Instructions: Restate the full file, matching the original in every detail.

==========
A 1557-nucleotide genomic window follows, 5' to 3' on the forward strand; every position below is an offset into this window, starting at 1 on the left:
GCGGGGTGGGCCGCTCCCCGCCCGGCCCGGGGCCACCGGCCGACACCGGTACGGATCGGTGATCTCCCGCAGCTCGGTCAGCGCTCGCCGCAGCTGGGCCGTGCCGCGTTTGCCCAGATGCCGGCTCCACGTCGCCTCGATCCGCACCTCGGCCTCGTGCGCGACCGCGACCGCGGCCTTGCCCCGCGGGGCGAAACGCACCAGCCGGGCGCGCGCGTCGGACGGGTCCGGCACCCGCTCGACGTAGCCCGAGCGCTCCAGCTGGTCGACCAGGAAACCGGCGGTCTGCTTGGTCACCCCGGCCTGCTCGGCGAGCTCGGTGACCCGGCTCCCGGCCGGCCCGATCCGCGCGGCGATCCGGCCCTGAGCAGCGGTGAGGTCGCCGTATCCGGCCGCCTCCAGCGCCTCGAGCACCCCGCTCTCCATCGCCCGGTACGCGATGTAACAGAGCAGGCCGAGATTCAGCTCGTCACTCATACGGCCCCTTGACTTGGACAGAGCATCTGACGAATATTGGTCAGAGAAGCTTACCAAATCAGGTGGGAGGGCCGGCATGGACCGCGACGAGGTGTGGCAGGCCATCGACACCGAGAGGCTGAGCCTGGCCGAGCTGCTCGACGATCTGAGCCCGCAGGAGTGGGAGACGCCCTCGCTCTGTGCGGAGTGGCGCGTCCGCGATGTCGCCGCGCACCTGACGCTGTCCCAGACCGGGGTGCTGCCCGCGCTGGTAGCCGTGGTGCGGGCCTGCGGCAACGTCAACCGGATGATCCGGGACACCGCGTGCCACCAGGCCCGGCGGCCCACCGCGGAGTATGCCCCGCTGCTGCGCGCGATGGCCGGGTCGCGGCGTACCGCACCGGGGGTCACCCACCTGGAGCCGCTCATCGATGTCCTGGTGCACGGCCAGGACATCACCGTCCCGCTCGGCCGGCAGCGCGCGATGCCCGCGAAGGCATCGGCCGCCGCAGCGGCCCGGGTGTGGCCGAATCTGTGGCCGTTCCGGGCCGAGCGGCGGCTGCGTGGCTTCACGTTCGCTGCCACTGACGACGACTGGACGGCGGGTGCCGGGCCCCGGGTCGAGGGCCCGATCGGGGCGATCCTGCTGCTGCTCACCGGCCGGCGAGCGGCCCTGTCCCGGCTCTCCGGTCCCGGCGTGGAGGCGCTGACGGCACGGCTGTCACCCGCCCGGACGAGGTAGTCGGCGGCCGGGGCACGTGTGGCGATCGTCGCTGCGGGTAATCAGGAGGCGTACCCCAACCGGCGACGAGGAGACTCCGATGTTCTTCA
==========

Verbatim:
A 1557-nucleotide genomic window follows, 5' to 3' on the forward strand; every position below is an offset into this window, starting at 1 on the left:
GCGGGGTGGGCCGCTCCCCGCCCGGCCCGGGGCCACCGGCCGACACCGGTACGGATCGGTGATCTCCCGCAGCTCGGTCAGCGCTCGCCGCAGCTGGGCCGTGCCGCGTTTGCCCAGATGCCGGCTCCACGTCGCCTCGATCCGCACCTCGGCCTCGTGCGCGACCGCGACCGCGGCCTTGCCCCGCGGGGCGAAACGCACCAGCCGGGCGCGCGCGTCGGACGGGTCCGGCACCCGCTCGACGTAGCCCGAGCGCTCCAGCTGGTCGACCAGGAAACCGGCGGTCTGCTTGGTCACCCCGGCCTGCTCGGCGAGCTCGGTGACCCGGCTCCCGGCCGGCCCGATCCGCGCGGCGATCCGGCCCTGAGCAGCGGTGAGGTCGCCGTATCCGGCCGCCTCCAGCGCCTCGAGCACCCCGCTCTCCATCGCCCGGTACGCGATGTAACAGAGCAGGCCGAGATTCAGCTCGTCACTCATACGGCCCCTTGACTTGGACAGAGCATCTGACGAATATTGGTCAGAGAAGCTTACCAAATCAGGTGGGAGGGCCGGCATGGACCGCGACGAGGTGTGGCAGGCCATCGACACCGAGAGGCTGAGCCTGGCCGAGCTGCTCGACGATCTGAGCCCGCAGGAGTGGGAGACGCCCTCGCTCTGTGCGGAGTGGCGCGTCCGCGATGTCGCCGCGCACCTGACGCTGTCCCAGACCGGGGTGCTGCCCGCGCTGGTAGCCGTGGTGCGGGCCTGCGGCAACGTCAACCGGATGATCCGGGACACCGCGTGCCACCAGGCCCGGCGGCCCACCGCGGAGTATGCCCCGCTGCTGCGCGCGATGGCCGGGTCGCGGCGTACCGCACCGGGGGTCACCCACCTGGAGCCGCTCATCGATGTCCTGGTGCACGGCCAGGACATCACCGTCCCGCTCGGCCGGCAGCGCGCGATGCCCGCGAAGGCATCGGCCGCCGCAGCGGCCCGGGTGTGGCCGAATCTGTGGCCGTTCCGGGCCGAGCGGCGGCTGCGTGGCTTCACGTTCGCTGCCACTGACGACGACTGGACGGCGGGTGCCGGGCCCCGGGTCGAGGGCCCGATCGGGGCGATCCTGCTGCTGCTCACCGGCCGGCGAGCGGCCCTGTCCCGGCTCTCCGGTCCCGGCGTGGAGGCGCTGACGGCACGGCTGTCACCCGCCCGGACGAGGTAGTCGGCGGCCGGGGCACGTGTGGCGATCGTCGCTGCGGGTAATCAGGAGGCGTACCCCAACCGGCGACGAGGAGACTCCGATGTTCTTCA